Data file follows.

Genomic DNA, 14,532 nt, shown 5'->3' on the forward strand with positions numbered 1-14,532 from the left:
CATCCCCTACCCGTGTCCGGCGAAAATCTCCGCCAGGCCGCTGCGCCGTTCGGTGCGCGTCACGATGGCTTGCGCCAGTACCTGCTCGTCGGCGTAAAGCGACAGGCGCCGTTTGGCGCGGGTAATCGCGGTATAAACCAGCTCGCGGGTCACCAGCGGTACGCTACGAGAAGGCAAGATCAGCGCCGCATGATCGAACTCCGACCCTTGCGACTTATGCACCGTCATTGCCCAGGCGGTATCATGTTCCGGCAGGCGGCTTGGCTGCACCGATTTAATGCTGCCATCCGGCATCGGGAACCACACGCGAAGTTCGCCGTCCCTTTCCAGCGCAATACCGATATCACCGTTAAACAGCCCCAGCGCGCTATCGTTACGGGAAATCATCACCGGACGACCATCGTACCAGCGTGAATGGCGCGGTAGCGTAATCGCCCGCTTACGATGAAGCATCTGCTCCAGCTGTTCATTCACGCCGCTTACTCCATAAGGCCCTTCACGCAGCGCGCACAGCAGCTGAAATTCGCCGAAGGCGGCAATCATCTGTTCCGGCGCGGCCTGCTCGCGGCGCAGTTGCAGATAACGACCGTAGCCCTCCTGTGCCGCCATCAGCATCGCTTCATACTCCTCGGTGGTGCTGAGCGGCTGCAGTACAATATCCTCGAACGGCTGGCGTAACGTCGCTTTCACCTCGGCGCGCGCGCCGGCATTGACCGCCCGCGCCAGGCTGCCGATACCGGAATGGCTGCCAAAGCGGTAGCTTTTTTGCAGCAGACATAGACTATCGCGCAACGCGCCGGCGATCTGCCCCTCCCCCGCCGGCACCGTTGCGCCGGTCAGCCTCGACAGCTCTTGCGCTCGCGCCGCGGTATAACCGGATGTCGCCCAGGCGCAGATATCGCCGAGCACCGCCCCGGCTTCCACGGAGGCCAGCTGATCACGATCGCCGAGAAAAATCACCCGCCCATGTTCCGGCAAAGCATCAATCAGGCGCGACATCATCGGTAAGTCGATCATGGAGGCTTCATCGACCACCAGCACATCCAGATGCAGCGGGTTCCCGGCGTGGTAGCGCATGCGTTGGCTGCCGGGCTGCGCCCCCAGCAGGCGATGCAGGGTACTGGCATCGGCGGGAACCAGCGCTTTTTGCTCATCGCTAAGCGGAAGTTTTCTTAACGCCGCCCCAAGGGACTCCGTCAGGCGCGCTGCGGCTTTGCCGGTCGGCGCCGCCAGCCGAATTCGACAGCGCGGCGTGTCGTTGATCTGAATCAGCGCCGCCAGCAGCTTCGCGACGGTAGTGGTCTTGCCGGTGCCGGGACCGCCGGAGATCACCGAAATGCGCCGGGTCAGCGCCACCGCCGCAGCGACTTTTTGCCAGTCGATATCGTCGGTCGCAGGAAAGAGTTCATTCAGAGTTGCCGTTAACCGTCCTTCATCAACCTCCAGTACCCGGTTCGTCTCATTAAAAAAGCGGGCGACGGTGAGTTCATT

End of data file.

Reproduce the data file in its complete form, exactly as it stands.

Genomic DNA, 14,532 nt, shown 5'->3' on the forward strand with positions numbered 1-14,532 from the left:
CATCCCCTACCCGTGTCCGGCGAAAATCTCCGCCAGGCCGCTGCGCCGTTCGGTGCGCGTCACGATGGCTTGCGCCAGTACCTGCTCGTCGGCGTAAAGCGACAGGCGCCGTTTGGCGCGGGTAATCGCGGTATAAACCAGCTCGCGGGTCACCAGCGGTACGCTACGAGAAGGCAAGATCAGCGCCGCATGATCGAACTCCGACCCTTGCGACTTATGCACCGTCATTGCCCAGGCGGTATCATGTTCCGGCAGGCGGCTTGGCTGCACCGATTTAATGCTGCCATCCGGCATCGGGAACCACACGCGAAGTTCGCCGTCCCTTTCCAGCGCAATACCGATATCACCGTTAAACAGCCCCAGCGCGCTATCGTTACGGGAAATCATCACCGGACGACCATCGTACCAGCGTGAATGGCGCGGTAGCGTAATCGCCCGCTTACGATGAAGCATCTGCTCCAGCTGTTCATTCACGCCGCTTACTCCATAAGGCCCTTCACGCAGCGCGCACAGCAGCTGAAATTCGCCGAAGGCGGCAATCATCTGTTCCGGCGCGGCCTGCTCGCGGCGCAGTTGCAGATAACGACCGTAGCCCTCCTGTGCCGCCATCAGCATCGCTTCATACTCCTCGGTGGTGCTGAGCGGCTGCAGTACAATATCCTCGAACGGCTGGCGTAACGTCGCTTTCACCTCGGCGCGCGCGCCGGCATTGACCGCCCGCGCCAGGCTGCCGATACCGGAATGGCTGCCAAAGCGGTAGCTTTTTTGCAGCAGACATAGACTATCGCGCAACGCGCCGGCGATCTGCCCCTCCCCCGCCGGCACCGTTGCGCCGGTCAGCCTCGACAGCTCTTGCGCTCGCGCCGCGGTATAACCGGATGTCGCCCAGGCGCAGATATCGCCGAGCACCGCCCCGGCTTCCACGGAGGCCAGCTGATCACGATCGCCGAGAAAAATCACCCGCCCATGTTCCGGCAAAGCATCAATCAGGCGCGACATCATCGGTAAGTCGATCATGGAGGCTTCATCGACCACCAGCACATCCAGATGCAGCGGGTTCCCGGCGTGGTAGCGCATGCGTTGGCTGCCGGGCTGCGCCCCCAGCAGGCGATGCAGGGTACTGGCATCGGCGGGAACCAGCGCTTTTTGCTCATCGCTAAGCGGAAGTTTTCTTAACGCCGCCCCAAGGGACTCCGTCAGGCGCGCTGCGGCTTTGCCGGTCGGCGCCGCCAGCCGAATTCGACAGCGCGGCGTGTCGTTGATCTGAATCAGCGCCGCCAGCAGCTTCGCGACGGTAGTGGTCTTGCCGGTGCCGGGACCGCCGGAGATCACCGAAATGCGCCGGGTCAGCGCCACCGCCGCAGCGACTTTTTGCCAGTCGATATCGTCGGTCGCAGGAAAGAGTTCATTCAGAGTTGCCGTTAACCGTCCTTCATCAACCTCCAGTACCCGGTTCGTCTCATTAAAAAAGCGGGCGACGGTGAGTTCATT